When he started his own family, John passed the sport along to his boys. They began shooting around age 12, and they continue to avidly bow hunt in Alaska. All of John’s family members have been to one of his tournaments, including a son who is closely tracking John’s shooting this week in Birmingham.
“I just love the sport of archery- it’s very competitive. You don't rely on six or eight other people, you are shooting against yourself,” says John. “I just try to better my score, and that’s what I shoot for. If I win a tournament or break a record that's great, and if I don't that’s okay.”
His love for the sport has motivated him to continue shooting for more than 60 years, and he’s aiming for more. John may have retired from his deer stand, but his shooting accuracy remains strong. Last year, John was named Florida Senior Games’ 2016 Male Athlete of the Year.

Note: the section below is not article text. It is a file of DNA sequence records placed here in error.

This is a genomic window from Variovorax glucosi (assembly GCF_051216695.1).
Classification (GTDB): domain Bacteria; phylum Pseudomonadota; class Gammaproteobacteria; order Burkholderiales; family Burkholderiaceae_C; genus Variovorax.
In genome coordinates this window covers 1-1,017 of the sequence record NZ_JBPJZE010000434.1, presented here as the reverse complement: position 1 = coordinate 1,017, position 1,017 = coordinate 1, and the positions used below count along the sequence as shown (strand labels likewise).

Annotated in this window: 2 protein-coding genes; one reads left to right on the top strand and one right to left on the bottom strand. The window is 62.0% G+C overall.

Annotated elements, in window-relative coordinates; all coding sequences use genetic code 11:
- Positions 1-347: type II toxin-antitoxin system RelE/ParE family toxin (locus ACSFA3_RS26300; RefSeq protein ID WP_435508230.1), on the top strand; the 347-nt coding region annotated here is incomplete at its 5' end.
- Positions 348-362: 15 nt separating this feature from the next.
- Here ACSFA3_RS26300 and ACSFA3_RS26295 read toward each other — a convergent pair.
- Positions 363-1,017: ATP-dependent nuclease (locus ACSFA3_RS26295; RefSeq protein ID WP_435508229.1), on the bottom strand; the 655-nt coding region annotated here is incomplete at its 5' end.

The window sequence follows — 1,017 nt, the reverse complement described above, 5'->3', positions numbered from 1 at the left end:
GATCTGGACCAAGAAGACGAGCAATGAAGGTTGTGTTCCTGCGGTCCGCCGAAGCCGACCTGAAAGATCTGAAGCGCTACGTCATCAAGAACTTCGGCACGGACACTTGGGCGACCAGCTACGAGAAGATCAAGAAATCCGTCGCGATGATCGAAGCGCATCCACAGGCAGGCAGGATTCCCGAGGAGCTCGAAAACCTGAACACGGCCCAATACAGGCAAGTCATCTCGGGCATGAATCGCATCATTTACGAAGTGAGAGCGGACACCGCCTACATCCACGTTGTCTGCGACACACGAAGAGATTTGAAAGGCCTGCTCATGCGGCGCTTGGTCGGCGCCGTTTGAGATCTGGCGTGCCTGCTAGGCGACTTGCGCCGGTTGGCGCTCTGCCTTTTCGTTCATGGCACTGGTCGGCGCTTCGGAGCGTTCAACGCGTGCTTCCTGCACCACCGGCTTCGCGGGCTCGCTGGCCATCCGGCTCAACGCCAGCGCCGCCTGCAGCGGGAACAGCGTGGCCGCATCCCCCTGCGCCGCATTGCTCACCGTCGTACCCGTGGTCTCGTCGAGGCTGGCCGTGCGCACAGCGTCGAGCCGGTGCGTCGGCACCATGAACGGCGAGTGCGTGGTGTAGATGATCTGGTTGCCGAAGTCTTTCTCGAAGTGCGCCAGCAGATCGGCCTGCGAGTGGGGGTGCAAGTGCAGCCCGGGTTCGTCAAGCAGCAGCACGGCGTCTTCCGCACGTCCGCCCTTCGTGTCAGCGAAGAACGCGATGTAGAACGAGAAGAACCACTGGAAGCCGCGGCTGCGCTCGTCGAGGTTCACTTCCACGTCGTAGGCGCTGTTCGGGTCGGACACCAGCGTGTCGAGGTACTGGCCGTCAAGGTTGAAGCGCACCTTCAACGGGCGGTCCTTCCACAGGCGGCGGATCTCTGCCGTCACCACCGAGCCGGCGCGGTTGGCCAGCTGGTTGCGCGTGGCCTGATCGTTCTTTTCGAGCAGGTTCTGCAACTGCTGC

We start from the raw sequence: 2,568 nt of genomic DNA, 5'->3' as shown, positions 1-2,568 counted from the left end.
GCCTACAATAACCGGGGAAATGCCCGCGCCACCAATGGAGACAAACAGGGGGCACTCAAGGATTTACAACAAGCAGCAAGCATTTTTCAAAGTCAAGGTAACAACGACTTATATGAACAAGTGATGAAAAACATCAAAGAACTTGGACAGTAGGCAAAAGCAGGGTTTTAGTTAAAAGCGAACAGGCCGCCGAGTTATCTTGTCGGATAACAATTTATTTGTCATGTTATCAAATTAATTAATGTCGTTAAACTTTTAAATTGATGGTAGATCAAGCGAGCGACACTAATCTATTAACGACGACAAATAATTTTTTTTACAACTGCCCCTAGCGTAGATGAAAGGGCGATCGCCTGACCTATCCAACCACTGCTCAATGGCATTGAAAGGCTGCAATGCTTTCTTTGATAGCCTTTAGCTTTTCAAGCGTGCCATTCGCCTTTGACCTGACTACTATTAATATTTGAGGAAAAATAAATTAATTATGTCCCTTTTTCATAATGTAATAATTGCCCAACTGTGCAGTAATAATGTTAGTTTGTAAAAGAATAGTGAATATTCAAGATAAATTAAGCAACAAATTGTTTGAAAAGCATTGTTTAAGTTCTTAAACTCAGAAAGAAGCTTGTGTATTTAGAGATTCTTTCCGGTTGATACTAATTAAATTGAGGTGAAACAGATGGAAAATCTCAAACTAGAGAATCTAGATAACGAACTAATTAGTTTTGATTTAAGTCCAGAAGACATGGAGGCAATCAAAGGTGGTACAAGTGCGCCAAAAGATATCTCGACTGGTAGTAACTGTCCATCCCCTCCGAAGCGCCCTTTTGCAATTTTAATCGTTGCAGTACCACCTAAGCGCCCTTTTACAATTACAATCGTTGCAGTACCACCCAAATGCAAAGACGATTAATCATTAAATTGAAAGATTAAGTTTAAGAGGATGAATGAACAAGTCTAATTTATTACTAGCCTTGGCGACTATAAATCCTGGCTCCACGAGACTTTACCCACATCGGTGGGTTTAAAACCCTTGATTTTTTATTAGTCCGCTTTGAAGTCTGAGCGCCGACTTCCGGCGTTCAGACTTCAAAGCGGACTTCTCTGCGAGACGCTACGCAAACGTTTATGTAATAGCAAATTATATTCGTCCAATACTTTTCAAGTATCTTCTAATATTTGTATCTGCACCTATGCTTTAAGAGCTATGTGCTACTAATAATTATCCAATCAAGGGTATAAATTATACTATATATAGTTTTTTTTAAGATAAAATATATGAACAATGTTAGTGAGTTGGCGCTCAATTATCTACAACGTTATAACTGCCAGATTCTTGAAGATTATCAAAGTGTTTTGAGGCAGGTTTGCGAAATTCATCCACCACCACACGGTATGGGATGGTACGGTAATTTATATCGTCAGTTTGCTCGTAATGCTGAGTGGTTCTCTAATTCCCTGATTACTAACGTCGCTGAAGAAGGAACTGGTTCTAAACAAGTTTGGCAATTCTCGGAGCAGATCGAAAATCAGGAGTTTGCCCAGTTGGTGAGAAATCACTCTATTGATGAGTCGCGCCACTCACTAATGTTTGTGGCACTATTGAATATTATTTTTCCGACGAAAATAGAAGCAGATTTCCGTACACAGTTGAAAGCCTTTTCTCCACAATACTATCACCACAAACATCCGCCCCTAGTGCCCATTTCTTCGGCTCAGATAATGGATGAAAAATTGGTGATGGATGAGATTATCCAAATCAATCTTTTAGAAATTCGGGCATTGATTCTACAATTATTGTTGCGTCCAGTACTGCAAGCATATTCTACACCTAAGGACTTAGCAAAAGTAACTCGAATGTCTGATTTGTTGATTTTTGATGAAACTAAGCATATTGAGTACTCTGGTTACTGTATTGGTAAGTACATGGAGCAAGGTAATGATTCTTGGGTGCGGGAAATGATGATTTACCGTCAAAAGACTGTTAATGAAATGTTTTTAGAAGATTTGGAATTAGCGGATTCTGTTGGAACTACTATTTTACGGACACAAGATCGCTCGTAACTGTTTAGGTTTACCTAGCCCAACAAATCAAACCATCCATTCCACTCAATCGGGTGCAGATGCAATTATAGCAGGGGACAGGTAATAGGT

This year he is out to break more records. “He’s not just playing. He’s trying to do the best he can do,” says National Senior Games Archery Chair Tim Austin.
Recently, John took some time off the field to target his attention on family and friends, including celebrating his 75th wedding anniversary. While he admits this opening day of archery in Birmingham was the first time he has felt out of practice for a competition, he is all smiles for the simple joy of letting the arrows fly.
“I’m a little rusty today, but I’m doing all right,” he says.
John claims that this will be his last year at The Games, but he said the same thing when he turned 90. This year, he moved up the 95+ age division, and is now the only competitor.